When the yarn package manager was released, I was one of the holdouts that stuck with npm for a long time. Originally, I thought the npm team felt like the perfect underdog story with a solid, diverse team. I didn’t see the reason to switch to “yet another Facebook project”.
I did really appreciate the fire it lit under npm’s bottom though. The npm CLI shipping definitely got much quicker for a while after yarn’s release.
In addition to being yet another Facebook project, I was reluctant to change because there were certain things that I wasn’t keen on.
npm being a VC funded company that was shipped as part of node was always precarious. It became even more so when innovation stagnated and it became apparent it was no longer a “nice people matter” type of company.
So, I somehow, began to trust Facebook more (WTF?).
However, after many years building packages in the node ecosystem, I began to find it tiresome to manage many packages amongst many repos. There’s often an obvious boundary for packages though their development is interrelated.
This was around the time the monorepo began to gain a lot of popularity in open source.
After some experimentation, that’s when I fell in love with the workspace. yarn nailed this.
As soon as the yarn workspace became an integral part of my workflow I couldn’t look back. Not to mention, having to remember two different CLIs based on whether I was working with a workspace or not was too much overhead.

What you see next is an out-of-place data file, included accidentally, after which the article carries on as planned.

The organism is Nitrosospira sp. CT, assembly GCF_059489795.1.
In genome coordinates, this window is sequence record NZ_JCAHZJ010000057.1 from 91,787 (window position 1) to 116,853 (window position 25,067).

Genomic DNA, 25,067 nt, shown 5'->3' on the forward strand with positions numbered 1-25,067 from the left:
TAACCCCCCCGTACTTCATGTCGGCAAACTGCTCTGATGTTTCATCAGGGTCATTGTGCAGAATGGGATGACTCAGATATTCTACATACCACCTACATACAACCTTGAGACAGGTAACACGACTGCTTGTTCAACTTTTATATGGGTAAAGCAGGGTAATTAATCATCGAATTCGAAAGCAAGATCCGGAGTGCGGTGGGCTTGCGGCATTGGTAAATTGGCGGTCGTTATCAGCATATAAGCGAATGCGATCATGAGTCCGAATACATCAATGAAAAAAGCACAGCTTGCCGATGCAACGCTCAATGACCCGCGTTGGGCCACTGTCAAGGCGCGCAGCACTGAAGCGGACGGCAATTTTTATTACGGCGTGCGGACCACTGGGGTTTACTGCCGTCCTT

This really boils down to two reasons. First, when I needed to debug two libraries together, I began using the yarn workspace workflow. I’d often clone both projects into a single project and then create a “consuming” package which I interlinked as a yarn workspace.
This was super powerful.
The other reason that really solidified yarn for me was working with Gatsby Themes. It ultimately made the most sense for the theme author workflow to use yarn workspaces since they’d have to manage one or more packages in addition to a consuming starter.
One other motivation was the fact that yarn-based projects
simply worked better with yarn. A handful of large frameworks
and libraries would work with
yarn install but wouldn’t
npm install. This was a frustration with my workflow
and it helped me gradually gain trust in yarn.
So, I caved. Over time some key features became to powerful of a gravitational pull:
I’m all in on yarn these days. What won me over was the yarn workspace. I stuck around for speed, caching, and the yarn.lock.